“Do you know what it means that W. behaves as he does but sees nothing; & on the other hand that he sees?”
  If you ask yourself this & answer ‘yes’ you conger up some sort of image. This image is it seems derived
from the fact of your seeing or not seeing (if you close your eyes) & by this derivation, it seems, it must be the picture we interpret to correspond to our sentence “he sees”, “he doesn't see”. – As when I substitute my body for his body & for holding a match holding a pen. – But substituting his body for my body might mean that my body has changed so as to be now like his, & perhaps vice versa. It seems a direkt & simple thing to understand “knowing thinking that he has what I have” but it isn'tt at all. The case is simple only if we speak e.g. of physiological processes. “I know only indirectly what he sees but directely what I see.” embodies an absolutely misleading picture. I can't be said to know that I have toothache if I can't be said not to know that I have toothache. I can't be said to know indirectely that the other has if I can't be said to know it directely. The misleading picture is this I see my own machbox but know only from hearsay what his looks like. We can't say: “I say he has t. because I observe his behaviour but
I say that I have because I feel it”. (This might lead one to say that ‘t.’ has two meanings, one for me & one for the otherˇ being)
  “I say ‘I have t’ because I feel it” contrasts this case with, say, the case of acting on the stage but can't explain what ‘having t’ means because having t = feeling t & the explanation would come to “I say I have it because I have it”. = I say I have it because it is true. = I say I have it because I don't ly. One wishes to say: In order to be able to say that I have t. I don't observe my behaviour, say in the miror. And this is correct, but it doesn't follow that you d[i|e]scribe an observation of any other kind. Moaning is not the description of an observation. ˇThat is You can't be said to derive your expression from what you observe. Just as you can't be said to derive the word ‘green’ from your visual impression but only from a sample. – Now against this one is inclined to say: “Surely if I call a colour green I don't just say that word, but the word comes in a particular way”, or “if I say I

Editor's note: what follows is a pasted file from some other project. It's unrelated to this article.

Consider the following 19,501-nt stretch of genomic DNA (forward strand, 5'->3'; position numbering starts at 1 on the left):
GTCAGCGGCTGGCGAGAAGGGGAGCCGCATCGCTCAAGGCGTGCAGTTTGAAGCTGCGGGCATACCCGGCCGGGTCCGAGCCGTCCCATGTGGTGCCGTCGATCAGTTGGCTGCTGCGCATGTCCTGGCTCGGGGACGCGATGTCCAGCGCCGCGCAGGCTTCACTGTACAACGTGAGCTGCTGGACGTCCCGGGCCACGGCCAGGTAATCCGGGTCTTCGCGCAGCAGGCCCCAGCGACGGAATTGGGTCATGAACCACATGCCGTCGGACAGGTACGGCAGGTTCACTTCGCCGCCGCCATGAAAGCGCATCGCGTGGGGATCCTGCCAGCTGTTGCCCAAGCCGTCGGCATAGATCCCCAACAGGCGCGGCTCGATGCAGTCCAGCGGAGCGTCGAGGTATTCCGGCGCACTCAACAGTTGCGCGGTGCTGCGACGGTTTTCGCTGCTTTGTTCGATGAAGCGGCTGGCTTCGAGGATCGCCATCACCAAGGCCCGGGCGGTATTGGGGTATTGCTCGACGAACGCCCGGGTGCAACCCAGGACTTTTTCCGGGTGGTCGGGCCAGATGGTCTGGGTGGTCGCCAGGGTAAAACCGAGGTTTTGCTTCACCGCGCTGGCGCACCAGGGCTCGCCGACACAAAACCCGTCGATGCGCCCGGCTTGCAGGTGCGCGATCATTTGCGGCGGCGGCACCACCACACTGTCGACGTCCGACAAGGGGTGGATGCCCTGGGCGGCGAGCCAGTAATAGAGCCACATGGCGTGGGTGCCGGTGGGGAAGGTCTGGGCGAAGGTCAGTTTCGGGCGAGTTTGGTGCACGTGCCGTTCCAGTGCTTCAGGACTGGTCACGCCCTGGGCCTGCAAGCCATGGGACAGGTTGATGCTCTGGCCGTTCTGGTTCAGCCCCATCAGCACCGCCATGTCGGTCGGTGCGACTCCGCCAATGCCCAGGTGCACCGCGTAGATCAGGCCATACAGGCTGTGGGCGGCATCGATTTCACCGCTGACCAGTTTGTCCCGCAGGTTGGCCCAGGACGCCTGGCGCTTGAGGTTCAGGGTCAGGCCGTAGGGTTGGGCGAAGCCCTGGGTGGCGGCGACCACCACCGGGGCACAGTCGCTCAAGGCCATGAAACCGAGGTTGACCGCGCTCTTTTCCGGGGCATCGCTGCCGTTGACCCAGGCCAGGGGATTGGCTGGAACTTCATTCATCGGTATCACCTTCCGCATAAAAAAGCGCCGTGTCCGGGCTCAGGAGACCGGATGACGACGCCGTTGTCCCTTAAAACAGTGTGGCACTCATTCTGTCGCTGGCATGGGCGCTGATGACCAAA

have toothache’ I don't just use this phrase but it must come in a particular way!” Now this means nothing for, if you like, it always comes in a particular way. “But surely seeing & saying something can't be all!” Here we make the confusion that there is still an object we haven't mentioned. You imagine there is a pure seeing & saying & one + something else. Therefore you imagine all distinctions to be made as between a, a + b, a + c, etc. The idea of this addition is mostly derived from considerations of our bodily organs. Wh All that ought to interest you is whether I make all the distinctions which you make: whether e.g. I dont distinguish between [s|c]heating & telling the truth. – “There is something else!” – “There is nothing else!”. ‒ ‒ ‒ “But what else is there? – “[B|W]ell this→!”.
  “But surely I know that I am not a mere automaton!” – What would it be like if I weren't? – “How is it that I can't imagine myself not seeing, hearing etc. experiencing?” – We constantly confuse & change about the comon sense use & the metaphysical use.

  “I know that I see.” –
  “I see.” – you seem to read this off some fact; as though you said: “There is a chair in this corner.”
  “But if in an experiment, e.g. I say ‘I see’ why do I say so? surely because I see!”
  It is as though our expressions of personal experience needn't even spring from [c|r]egularly recurrent inner experiences but just from something.
  Confusion of description & sample.